i) 'myFile.ct' -> 'myFile.out'
ii) '.myfile' -> '.myfile.out'
iii) '/home/myDir/myFile.dat' -> 'myFile.dat.out'
iv) 'C:\home\myDir.ct\myFile' -> 'myFile.out'
v) 'C:\myFile.dat.bak.ct' -> 'myFile.dat.bak.out'
vi) 'my_file[123].' -> 'my_file[123].out'
Defining the problem precisely is up to you.


Well I can only hope that this sufficently resolves the issue but in
general, I'm not exactly sure what more you could use, but ask away.

Tony

Nov 14 '05 #18

P: n/a


gm********@yahoo.com wrote:
Keith Thompson wrote:
If you really need to replace the extension with a different one,
you're going to have to define exactly what you mean by that before we
can help you.

Okay, the intended platforms, and only supported platforms are going
to be unix based (Solaris and Linux) and Microsoft based (Windows and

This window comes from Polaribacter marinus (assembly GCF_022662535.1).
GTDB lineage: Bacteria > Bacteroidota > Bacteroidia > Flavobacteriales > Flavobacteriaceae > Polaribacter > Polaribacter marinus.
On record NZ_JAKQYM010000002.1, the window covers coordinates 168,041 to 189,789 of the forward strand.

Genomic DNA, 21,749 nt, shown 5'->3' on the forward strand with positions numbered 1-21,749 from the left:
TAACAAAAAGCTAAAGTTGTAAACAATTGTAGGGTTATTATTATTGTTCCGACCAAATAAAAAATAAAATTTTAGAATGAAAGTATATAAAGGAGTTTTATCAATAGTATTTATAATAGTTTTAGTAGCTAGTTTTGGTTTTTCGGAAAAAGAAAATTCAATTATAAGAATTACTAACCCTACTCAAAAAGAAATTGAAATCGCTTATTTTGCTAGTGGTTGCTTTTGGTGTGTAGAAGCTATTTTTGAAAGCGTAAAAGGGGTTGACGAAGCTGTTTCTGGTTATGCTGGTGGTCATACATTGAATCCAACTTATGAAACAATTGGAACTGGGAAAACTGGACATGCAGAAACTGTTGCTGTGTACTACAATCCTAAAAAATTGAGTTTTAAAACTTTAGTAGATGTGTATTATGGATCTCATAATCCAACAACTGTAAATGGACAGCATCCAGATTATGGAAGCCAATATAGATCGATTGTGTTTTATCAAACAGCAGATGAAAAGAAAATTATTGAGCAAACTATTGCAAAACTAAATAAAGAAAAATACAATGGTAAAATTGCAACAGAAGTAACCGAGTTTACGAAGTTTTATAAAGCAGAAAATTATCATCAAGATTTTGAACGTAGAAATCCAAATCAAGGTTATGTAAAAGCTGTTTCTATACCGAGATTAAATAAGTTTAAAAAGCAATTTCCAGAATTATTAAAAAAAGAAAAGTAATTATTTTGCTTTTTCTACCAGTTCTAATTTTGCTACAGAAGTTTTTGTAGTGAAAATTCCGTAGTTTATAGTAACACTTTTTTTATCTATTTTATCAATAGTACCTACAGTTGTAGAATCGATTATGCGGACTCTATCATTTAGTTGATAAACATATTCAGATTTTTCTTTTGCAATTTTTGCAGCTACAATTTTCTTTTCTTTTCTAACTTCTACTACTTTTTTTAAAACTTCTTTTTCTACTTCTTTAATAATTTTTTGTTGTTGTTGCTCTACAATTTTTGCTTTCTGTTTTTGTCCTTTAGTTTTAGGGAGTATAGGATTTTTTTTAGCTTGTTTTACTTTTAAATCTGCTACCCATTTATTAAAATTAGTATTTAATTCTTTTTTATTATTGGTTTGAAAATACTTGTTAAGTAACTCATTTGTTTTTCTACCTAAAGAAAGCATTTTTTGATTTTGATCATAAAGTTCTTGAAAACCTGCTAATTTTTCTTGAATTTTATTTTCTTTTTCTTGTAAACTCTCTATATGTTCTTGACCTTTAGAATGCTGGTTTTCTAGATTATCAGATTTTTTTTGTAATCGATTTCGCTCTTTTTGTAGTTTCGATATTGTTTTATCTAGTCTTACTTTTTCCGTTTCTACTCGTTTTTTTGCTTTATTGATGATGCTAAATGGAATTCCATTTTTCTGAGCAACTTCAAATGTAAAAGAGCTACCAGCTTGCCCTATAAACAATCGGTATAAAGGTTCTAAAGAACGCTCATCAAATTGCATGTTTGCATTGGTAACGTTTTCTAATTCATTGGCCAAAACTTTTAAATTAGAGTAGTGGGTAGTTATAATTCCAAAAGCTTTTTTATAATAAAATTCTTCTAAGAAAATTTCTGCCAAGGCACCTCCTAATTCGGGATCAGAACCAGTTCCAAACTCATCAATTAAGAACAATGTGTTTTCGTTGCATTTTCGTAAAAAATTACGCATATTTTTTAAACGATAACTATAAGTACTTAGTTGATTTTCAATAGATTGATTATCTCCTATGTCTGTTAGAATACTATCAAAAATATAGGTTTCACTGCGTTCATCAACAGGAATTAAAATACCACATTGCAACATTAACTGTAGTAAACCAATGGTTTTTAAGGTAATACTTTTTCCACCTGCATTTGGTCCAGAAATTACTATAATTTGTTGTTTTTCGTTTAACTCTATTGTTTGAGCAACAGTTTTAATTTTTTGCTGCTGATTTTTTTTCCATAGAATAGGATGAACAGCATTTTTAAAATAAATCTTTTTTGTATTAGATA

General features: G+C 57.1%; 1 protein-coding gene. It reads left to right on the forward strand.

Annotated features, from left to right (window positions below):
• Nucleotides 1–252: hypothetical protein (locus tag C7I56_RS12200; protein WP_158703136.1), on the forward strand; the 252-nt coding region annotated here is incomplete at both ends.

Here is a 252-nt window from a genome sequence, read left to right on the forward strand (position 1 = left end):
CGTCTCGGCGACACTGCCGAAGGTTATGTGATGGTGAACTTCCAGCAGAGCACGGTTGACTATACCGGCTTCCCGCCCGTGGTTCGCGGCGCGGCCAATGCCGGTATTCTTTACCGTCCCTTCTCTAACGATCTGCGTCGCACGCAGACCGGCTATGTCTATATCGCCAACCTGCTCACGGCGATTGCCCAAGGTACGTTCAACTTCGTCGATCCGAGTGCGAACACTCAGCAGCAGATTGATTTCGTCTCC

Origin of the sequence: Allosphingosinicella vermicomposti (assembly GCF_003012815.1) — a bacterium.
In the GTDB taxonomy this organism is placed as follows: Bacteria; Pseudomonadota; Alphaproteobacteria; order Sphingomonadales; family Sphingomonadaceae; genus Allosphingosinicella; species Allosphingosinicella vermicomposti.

MSDos) only. Here, I'll simplify the whole solution even further.

-- 1) If the file ends with '.ct' everything before that, that is not a
directory definition, will be used as a filename, and have the '.out'
extension appended to it.

-- 2) All other paths+filenames will have the path portion striped off,
and the remaining filename used, with '.out' appended to the end of it.

-- 3) A filename must contain only alpha numeric characters and in
addition may contain a period, dash, underscore and the left and right
brackets []. While the unix enviorment may support more, I'm going to
limit it to this for now. This actually may add complexity to the
code, so excuse me if it does.

So, for example

i) 'myFile.ct' -> 'myFile.out'
ii) '.myfile' -> '.myfile.out'